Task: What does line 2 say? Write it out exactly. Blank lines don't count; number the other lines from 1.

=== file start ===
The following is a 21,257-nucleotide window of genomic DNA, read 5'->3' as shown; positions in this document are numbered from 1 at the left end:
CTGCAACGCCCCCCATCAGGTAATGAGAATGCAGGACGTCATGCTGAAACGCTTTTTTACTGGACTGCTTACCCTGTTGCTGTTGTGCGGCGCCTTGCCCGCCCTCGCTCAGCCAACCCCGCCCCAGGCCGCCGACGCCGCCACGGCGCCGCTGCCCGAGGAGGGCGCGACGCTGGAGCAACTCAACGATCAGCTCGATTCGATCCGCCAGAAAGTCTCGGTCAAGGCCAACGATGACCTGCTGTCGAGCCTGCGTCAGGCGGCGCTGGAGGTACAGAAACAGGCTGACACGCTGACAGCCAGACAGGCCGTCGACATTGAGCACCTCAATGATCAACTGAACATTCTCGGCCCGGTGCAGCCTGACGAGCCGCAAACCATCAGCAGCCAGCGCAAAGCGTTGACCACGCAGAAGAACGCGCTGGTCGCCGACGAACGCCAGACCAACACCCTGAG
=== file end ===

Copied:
CTGCAACGCCCCCCATCAGGTAATGAGAATGCAGGACGTCATGCTGAAACGCTTTTTTACTGGACTGCTTACCCTGTTGCTGTTGTGCGGCGCCTTGCCCGCCCTCGCTCAGCCAACCCCGCCCCAGGCCGCCGACGCCGCCACGGCGCCGCTGCCCGAGGAGGGCGCGACGCTGGAGCAACTCAACGATCAGCTCGATTCGATCCGCCAGAAAGTCTCGGTCAAGGCCAACGATGACCTGCTGTCGAGCCTGCGTCAGGCGGCGCTGGAGGTACAGAAACAGGCTGACACGCTGACAGCCAGACAGGCCGTCGACATTGAGCACCTCAATGATCAACTGAACATTCTCGGCCCGGTGCAGCCTGACGAGCCGCAAACCATCAGCAGCCAGCGCAAAGCGTTGACCACGCAGAAGAACGCGCTGGTCGCCGACGAACGCCAGACCAACACCCTGAG